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Journal of Korean Neurosurgical Society > Volume 66(6); 2023 > Article
Lee, Kim, Kim, Rim, Lee, Kim, Chang, Song, Hong, and Oh: The Sagittal Balance of Cervical Spine : Comprehensive Review of Recent Update


The cervical spine plays a critical role in supporting the skull, maintaining horizontal gaze, and facilitating walking. Its unique characteristics, including the widest range of motion among spinal segments, have led to extensive research on cervical sagittal alignment. Various parameters have been proposed to evaluate cervical alignment, with studies investigating their clinical significance, correlation with symptoms, and implications for surgical interventions. Recent findings suggest that cervical sagittal alignment not only impacts the cervical spine but also influences global spine-pelvic alignment through compensatory mechanisms. This comprehensive review examines classical and new parameters of cervical sagittal alignment and considers the dynamic and muscular factors associated with it.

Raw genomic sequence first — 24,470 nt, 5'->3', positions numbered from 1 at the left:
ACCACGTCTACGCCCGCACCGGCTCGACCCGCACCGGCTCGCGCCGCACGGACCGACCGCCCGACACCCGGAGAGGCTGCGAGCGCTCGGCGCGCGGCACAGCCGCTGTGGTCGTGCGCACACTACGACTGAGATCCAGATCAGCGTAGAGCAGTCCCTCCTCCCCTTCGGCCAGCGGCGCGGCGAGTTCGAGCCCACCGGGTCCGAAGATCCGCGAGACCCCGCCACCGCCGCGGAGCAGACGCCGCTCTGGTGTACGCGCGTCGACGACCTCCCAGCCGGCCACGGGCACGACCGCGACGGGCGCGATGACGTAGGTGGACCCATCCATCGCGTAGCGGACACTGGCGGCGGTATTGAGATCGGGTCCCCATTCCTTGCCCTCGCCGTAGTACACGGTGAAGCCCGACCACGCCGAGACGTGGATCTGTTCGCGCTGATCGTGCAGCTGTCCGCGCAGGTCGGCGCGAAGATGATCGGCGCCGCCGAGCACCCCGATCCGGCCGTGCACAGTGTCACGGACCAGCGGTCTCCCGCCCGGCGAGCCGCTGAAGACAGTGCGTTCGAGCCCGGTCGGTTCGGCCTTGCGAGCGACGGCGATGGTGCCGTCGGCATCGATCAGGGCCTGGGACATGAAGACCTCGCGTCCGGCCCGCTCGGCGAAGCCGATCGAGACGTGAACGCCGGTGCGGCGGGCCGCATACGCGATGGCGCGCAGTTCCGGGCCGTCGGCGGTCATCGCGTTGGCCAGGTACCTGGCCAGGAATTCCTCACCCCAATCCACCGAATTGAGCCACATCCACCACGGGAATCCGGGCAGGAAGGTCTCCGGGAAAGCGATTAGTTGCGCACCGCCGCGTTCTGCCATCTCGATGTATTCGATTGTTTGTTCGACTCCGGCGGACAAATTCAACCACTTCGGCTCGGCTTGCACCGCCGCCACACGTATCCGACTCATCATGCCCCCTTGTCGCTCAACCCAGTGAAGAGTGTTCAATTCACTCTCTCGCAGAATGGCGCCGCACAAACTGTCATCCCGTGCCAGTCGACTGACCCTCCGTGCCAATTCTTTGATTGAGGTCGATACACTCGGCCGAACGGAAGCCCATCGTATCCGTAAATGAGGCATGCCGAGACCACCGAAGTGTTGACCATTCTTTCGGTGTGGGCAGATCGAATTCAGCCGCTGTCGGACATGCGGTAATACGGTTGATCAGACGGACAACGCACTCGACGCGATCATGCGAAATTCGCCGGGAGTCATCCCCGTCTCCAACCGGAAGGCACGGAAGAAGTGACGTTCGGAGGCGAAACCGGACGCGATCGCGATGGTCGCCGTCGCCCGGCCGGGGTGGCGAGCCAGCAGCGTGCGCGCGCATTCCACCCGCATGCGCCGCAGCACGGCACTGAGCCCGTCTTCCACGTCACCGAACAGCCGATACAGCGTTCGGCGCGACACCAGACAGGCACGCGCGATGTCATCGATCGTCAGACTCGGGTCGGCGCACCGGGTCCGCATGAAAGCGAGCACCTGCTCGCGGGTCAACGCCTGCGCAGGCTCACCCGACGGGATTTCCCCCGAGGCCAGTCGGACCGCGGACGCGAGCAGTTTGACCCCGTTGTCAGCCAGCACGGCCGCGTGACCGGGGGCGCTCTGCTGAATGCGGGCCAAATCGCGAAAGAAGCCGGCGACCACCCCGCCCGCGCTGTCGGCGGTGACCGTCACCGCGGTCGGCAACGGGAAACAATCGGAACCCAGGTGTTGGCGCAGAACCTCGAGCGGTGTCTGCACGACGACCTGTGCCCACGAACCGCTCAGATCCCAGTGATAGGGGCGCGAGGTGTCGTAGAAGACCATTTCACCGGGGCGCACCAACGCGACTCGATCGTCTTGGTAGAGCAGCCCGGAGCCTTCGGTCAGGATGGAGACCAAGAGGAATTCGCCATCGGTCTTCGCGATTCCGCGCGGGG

The cervical spine plays a crucial role in supporting the axial load of the skull, enabling horizontal gaze, and facilitating ambulation. Compared to other spinal segments, the cervical spine exhibits the widest range of motion. Various parameters have been proposed to evaluate cervical sagittal alignment as an attempt to understand its unique characteristics. Extensive researches have been conducted to explore the clinical significance of these parameters, their association with pre- and postoperative symptoms, and their implications in surgical interventions [1,2,5-7,9,11,13,15,18-20,21,24,25,29-31,35,37,39]. Ames et al. [2] presented a classification system for cervical spine deformity through a modified Delphi approach, adopting widely accepted cervical alignment parameters as modifiers. Ames’ classification system is currently the widely accepted classification system for cervical spine deformity. Subsequent research has introduced new parameters. Protopsaltis et al. [29] introduced the concept of C2 slope (C2S) and Fujiyoshi et al. [6] introduced the concept of K-line. In this review article, the parameters selected as modifiers in the Ames’ classification are categorized as classical parameters, while the newly proposed parameters from subsequent research are categorized as new parameters. New studies are actively conducted to comprehensively understand cervical spine sagittal balance by measuring parameters not only from plain radiograph but also from dynamic radiograph, which includes extension and flexion views [13,21]. Additionally, there is ongoing research evaluating the characteristics of cervical muscles through magnetic resonance imaging to understand their impact on cervical spine sagittal balance after cervical spine surgery [17,27,28]. This review aims to consolidate the latest insights into cervical alignment by discussing classical and new parameters of cervical sagittal alignment, as well as the dynamic and muscle factors associated with it.